and overbalanced backward. For a moment he lay there looking at the sky, thinking it would be simpler to just give up.
Then he thought of the thing in the concrete tunnel and knew he could not. He gained his feet and stared over at the topiary. All three lions were bunched together now, not forty feet away. The dog had ranged off to their left, as if to block Danny's retreat. They were bare of snow except for powdery ruffs around their necks and muzzles. They were all staring at him.
His breath was racing now, and the panic was like a rat behind his forehead, twisting and gnawing. He fought the panic and he fought the snowshoes.
(Daddy's voice: No, don't fight them, doc. Walk on them like they were your own feet. Walk with them.)
(Yes, Daddy.)
He began to walk again, trying to regain the easy rhythm he had practiced with his daddy. Little by little it began to come, but with the rhythm came an awareness of just how tired he was, how much his fear had exhausted him. The tendons of his thighs and calves and ankles were hot and trembly. Ahead he could see the Overlook, mockingly distant, seeming to stare at him with its many windows, as if this were some sort of contest in which it was mildly interested.
Danny looked back over his shoulder and his hurried breathing caught for a moment and then hurried on even faster. The nearest lion was now only twenty feet behind, breasting through the snow like a dog paddling in a pond. The two others were to its right and left, pacing it. They were like an army platoon on patrol, the dog, still off to their left, the scout. The closest lion had its head down. The shoulders bunched powerfully above its neck. The tail was up, as if in the instant before he had turned to look it had been swishing back and forth, back and forth. He thought it looked like a great big housecat that was having a good time playing with a mouse before killing it.
No, if he fell he was dead. They would never let him get up. They would pounce. He pinwheeled his arms madly and lunged ahead, his center of gravity dancing just beyond his nose. He caught it and hurried on, snapping glances back over his shoulder. The air whistled in and out of his dry throat like hot glass.
The world closed down to the dazzling snow, the green hedges, and the whispery sound of his snowshoes. And something else. A soft, muffled padding sound. He tried to hurry faster and couldn't. He was walking over the buried driveway now, a small boy with his face almost buried in the shadow of his parka hood. The afternoon was still and bright.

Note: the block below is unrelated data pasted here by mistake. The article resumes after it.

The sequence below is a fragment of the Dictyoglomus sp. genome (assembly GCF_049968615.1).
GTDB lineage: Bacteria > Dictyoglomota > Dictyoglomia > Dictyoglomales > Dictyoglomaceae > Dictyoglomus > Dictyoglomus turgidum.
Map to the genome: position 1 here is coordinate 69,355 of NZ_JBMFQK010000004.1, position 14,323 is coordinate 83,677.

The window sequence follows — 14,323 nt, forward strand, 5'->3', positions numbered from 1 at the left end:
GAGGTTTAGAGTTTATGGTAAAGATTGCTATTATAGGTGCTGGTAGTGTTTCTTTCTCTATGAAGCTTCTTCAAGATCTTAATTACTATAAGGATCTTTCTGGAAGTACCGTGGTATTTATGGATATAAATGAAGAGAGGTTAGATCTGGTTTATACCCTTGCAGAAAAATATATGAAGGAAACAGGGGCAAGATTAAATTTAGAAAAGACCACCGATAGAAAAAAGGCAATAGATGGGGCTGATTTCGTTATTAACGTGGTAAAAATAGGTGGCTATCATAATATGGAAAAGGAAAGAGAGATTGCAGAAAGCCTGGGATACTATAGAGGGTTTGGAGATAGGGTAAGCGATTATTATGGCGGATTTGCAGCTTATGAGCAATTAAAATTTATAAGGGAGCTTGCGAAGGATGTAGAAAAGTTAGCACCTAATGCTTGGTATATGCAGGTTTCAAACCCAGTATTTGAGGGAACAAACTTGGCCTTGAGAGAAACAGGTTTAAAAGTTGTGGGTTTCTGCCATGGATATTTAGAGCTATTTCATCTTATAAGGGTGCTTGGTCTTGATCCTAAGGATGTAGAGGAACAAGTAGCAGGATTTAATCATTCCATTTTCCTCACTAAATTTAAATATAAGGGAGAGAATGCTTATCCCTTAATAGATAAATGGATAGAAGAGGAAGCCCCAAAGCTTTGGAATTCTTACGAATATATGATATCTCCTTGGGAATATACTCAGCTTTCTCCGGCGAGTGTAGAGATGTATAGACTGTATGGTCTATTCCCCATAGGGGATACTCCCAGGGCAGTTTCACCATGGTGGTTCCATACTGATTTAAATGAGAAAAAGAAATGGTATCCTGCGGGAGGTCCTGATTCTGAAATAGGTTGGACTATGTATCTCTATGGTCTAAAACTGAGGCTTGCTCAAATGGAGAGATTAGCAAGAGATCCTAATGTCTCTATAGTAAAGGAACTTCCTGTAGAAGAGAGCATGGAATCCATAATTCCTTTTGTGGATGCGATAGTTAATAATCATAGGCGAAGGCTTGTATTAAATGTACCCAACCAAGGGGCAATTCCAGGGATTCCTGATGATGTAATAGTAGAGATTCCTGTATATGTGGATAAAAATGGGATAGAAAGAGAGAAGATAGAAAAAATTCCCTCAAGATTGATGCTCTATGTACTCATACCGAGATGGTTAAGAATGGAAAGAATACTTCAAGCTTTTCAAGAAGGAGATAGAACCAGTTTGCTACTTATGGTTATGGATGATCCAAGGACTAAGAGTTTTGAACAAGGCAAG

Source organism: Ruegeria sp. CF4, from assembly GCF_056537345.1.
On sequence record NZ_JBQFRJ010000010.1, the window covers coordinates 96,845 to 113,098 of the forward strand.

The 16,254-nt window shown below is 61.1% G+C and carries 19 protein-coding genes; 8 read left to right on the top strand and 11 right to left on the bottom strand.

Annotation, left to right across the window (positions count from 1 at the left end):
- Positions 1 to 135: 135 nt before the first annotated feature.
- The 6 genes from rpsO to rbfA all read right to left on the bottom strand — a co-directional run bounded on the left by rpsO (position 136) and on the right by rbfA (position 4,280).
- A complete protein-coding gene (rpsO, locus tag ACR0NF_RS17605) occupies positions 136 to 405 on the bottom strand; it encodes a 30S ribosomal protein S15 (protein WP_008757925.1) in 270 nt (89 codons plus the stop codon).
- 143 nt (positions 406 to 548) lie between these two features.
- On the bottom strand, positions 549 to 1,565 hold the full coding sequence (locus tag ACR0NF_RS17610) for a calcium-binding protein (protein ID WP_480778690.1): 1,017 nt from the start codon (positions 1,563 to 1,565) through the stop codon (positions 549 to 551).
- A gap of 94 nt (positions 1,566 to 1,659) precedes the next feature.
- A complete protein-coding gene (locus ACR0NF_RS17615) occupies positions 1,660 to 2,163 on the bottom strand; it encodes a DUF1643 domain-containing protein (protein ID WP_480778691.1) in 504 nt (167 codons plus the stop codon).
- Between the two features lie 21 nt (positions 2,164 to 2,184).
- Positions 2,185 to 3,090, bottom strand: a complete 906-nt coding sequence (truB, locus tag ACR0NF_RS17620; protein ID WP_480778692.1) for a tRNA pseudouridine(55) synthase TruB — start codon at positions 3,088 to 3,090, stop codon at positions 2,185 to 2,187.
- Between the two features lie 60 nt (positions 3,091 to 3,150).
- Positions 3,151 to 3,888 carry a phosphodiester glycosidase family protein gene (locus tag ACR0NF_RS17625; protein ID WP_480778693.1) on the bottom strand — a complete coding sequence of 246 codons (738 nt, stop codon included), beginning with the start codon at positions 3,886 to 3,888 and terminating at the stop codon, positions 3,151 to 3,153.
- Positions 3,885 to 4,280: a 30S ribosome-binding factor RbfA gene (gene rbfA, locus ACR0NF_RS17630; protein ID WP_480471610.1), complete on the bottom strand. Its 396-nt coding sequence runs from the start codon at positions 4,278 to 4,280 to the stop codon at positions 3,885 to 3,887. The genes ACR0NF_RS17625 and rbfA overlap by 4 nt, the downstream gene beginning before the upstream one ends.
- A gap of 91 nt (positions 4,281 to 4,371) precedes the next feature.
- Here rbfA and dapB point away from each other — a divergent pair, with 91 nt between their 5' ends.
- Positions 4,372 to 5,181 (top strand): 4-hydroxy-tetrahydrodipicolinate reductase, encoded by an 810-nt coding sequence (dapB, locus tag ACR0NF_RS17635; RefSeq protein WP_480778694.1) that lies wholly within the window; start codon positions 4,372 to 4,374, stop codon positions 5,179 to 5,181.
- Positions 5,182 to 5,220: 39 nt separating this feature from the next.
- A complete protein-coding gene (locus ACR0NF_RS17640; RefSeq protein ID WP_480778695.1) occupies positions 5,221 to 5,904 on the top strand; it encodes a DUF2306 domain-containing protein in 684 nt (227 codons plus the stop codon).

When he looked back again, the point lion was only five feet behind. It was grinning. Its mouth was open, its haunches tensed down like a clockspring. Behind it and the others he could see the rabbit, its head now sticking out of the snow, bright green, as if it had turned its horrid blank face to watch the end of the stalk.
Now, on the Overlook's front lawn between the circular drive and the porch, he let the panic loose and began to run clumsily in the snowshoes, not daring to look back now, tilting further and further forward, his arms out ahead of him like a blind man feeling for obstacles. His hood fell back, revealing his complexion, paste white giving way to hectic red blotches on his cheeks, his eyes bulging with terror. The porch was very close now.
Behind him he heard the sudden hard crunch of snow as something leaped.
He fell on the porch steps, screaming without sound, and scrambled up them on his hands and knees, snowshoes clattering and askew behind him.
There was a slashing sound in the air and sudden pain in his leg. The ripping sound of cloth. Something else that might have-must have-been in his mind.
Bellowing, angry roar.
Smell of blood and evergreen.
He fell full-length on the porch, sobbing hoarsely, the rich, metallic taste of copper in his mouth. His heart was thundering in his chest. There was a small trickle of blood coming from his nose.
He had no idea how long he lay there before the lobby doors flew open and Jack ran out, wearing just his jeans and a pair of slippers. Wendy was behind him.
"Danny!" she screamed.
"Doc! Danny, for Christ's sake! What's wrong? What happened?"
Daddy was helping him up. Below the knee his snowpants were ripped open. Inside, his woollen ski sock had been ripped open and his calf had been shallowly scratched... as if he had tried to push his way through a closely grown evergreen hedge and the branches had clawed him.
He looked over his shoulder. Far down the lawn, past the putting green, were a number of vague, snow-cowled humps. The hedge animals. Between them and the playground. Between them and the road.
His legs gave way. Jack caught him. He began to cry.